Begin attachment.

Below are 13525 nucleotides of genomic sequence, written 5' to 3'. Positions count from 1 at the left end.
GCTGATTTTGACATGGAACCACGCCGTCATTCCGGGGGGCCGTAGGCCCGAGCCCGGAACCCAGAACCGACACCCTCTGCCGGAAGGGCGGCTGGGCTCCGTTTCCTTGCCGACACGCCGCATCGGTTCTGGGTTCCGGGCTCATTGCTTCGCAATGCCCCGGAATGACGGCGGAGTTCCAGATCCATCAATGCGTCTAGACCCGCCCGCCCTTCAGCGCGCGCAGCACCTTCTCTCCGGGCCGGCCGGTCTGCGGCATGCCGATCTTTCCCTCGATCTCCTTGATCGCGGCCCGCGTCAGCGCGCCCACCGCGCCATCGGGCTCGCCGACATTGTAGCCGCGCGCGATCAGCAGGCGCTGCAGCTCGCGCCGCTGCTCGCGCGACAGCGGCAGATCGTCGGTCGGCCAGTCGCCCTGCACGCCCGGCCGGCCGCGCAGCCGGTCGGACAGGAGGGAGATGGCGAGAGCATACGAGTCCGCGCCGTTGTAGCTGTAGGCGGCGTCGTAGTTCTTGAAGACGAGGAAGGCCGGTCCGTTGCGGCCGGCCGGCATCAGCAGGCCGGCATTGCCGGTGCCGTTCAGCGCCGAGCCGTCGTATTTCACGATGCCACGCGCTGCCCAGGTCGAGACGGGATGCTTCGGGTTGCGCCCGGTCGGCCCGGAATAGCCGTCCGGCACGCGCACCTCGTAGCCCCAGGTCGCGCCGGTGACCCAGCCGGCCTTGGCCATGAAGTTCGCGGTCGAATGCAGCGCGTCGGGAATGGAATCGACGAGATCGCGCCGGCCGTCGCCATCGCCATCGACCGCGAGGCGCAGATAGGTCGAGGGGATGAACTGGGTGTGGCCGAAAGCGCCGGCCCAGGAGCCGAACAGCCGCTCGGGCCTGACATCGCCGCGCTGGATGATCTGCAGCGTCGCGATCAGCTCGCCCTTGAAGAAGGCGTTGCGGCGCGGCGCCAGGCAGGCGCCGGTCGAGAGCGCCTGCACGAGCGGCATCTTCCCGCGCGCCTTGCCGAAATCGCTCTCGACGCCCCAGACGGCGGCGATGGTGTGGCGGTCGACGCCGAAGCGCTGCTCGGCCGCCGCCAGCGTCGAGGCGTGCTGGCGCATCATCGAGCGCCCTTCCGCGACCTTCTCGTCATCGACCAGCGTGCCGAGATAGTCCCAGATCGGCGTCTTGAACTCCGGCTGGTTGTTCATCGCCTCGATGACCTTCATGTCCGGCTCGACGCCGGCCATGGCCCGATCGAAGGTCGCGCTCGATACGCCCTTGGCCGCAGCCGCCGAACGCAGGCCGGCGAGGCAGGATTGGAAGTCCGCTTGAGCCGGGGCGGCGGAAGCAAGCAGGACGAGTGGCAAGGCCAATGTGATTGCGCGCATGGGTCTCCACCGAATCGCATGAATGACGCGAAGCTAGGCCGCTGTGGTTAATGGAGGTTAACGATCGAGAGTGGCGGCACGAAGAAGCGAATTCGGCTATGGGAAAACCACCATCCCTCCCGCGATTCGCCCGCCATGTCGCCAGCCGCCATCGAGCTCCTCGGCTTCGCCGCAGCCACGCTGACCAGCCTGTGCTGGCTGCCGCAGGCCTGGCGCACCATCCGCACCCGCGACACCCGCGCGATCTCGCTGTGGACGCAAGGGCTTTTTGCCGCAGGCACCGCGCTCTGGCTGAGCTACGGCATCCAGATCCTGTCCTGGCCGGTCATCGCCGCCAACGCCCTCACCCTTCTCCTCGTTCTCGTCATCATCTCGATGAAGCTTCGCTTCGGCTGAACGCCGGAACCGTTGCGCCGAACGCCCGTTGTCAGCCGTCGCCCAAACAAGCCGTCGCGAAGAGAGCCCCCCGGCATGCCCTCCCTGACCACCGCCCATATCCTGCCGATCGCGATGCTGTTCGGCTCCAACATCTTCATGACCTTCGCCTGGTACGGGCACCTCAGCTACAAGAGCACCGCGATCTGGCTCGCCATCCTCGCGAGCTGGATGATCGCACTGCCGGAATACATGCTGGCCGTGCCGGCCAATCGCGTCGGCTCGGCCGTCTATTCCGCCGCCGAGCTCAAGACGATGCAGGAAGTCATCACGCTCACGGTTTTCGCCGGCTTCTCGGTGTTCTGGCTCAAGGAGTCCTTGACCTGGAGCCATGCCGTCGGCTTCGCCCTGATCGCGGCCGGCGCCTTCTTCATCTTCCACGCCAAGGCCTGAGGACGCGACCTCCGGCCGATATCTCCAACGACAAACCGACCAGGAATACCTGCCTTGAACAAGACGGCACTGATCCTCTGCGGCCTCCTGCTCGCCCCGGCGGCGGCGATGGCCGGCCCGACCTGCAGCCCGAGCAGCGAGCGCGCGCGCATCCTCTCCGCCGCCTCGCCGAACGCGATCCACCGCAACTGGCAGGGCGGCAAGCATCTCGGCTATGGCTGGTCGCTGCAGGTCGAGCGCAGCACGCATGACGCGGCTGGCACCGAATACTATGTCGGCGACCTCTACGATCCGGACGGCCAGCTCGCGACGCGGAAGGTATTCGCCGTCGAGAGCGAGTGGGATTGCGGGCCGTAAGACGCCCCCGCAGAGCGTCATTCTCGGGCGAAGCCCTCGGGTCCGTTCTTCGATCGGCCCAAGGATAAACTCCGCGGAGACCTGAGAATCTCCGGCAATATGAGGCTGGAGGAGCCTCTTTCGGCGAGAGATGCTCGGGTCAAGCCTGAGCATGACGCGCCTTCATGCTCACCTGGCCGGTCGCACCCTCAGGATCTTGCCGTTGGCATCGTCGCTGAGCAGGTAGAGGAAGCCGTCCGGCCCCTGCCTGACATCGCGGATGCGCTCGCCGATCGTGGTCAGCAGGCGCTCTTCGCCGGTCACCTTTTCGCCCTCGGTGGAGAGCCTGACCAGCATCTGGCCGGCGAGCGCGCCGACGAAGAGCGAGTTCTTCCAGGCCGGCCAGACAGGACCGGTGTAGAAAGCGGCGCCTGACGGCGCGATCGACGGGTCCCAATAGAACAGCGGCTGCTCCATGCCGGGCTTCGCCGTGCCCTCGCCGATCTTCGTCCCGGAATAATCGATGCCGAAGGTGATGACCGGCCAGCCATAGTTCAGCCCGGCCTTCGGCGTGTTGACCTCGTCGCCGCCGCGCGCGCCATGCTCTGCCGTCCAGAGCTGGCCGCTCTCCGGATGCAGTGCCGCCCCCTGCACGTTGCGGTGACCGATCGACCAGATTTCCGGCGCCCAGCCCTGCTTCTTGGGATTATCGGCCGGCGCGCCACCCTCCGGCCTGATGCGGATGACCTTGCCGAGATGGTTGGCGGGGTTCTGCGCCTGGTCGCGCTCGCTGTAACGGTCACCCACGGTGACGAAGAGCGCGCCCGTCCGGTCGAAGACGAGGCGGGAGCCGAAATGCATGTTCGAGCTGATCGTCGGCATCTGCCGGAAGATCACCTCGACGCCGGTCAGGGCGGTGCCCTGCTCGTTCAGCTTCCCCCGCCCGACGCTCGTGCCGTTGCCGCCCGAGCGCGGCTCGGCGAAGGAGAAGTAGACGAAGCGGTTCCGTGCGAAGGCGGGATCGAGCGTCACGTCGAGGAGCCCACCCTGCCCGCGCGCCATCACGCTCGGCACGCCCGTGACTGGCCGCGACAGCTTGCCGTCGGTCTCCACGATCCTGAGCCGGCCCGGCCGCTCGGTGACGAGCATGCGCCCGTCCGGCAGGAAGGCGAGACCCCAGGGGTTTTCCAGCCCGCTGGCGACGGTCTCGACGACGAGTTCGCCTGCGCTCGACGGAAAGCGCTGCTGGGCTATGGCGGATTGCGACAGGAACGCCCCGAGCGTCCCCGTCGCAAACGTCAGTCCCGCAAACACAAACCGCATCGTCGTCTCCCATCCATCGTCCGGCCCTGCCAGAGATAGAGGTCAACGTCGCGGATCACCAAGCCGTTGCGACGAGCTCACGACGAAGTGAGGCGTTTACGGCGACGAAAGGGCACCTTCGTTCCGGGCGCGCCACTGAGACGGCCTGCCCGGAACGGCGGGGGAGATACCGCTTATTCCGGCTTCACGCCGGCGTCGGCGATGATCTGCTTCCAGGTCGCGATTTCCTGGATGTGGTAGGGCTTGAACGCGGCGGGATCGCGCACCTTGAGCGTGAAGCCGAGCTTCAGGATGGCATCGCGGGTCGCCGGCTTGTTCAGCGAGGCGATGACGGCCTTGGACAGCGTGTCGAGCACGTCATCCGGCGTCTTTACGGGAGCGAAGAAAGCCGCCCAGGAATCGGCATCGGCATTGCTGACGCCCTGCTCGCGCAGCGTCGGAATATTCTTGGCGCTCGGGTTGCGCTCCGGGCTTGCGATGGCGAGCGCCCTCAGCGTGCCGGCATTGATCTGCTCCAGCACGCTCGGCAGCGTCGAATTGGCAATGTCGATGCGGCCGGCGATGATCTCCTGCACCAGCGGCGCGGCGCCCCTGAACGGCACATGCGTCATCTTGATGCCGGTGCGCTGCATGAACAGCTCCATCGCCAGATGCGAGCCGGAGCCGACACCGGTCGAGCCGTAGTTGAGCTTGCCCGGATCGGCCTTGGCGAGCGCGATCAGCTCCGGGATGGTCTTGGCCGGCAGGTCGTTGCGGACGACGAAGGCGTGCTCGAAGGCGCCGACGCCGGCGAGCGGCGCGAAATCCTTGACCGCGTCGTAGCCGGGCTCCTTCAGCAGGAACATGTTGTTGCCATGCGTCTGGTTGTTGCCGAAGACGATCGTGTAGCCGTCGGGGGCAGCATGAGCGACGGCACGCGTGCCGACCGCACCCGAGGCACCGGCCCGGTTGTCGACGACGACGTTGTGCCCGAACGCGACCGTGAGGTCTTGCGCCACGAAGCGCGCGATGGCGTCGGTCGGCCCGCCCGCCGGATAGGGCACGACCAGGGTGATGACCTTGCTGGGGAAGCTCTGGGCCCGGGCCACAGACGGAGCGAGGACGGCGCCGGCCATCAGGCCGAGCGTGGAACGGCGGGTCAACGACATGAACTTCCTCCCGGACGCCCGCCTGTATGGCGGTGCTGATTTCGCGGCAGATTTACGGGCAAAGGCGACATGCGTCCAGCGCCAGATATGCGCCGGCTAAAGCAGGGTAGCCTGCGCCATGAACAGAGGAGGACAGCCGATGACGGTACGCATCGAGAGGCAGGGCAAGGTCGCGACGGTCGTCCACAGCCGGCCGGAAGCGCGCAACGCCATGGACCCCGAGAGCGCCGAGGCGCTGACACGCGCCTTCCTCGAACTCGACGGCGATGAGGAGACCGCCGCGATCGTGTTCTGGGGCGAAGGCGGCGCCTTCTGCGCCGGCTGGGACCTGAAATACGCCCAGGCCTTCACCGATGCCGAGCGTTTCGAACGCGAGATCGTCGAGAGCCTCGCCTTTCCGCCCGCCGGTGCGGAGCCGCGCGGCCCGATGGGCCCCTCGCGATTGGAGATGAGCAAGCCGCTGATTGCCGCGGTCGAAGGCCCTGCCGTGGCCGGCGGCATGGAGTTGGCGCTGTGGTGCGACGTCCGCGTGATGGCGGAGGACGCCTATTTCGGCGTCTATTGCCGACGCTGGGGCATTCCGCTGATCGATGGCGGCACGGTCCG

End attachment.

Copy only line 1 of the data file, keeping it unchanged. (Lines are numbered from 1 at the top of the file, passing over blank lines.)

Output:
Below are 13525 nucleotides of genomic sequence, written 5' to 3'. Positions count from 1 at the left end.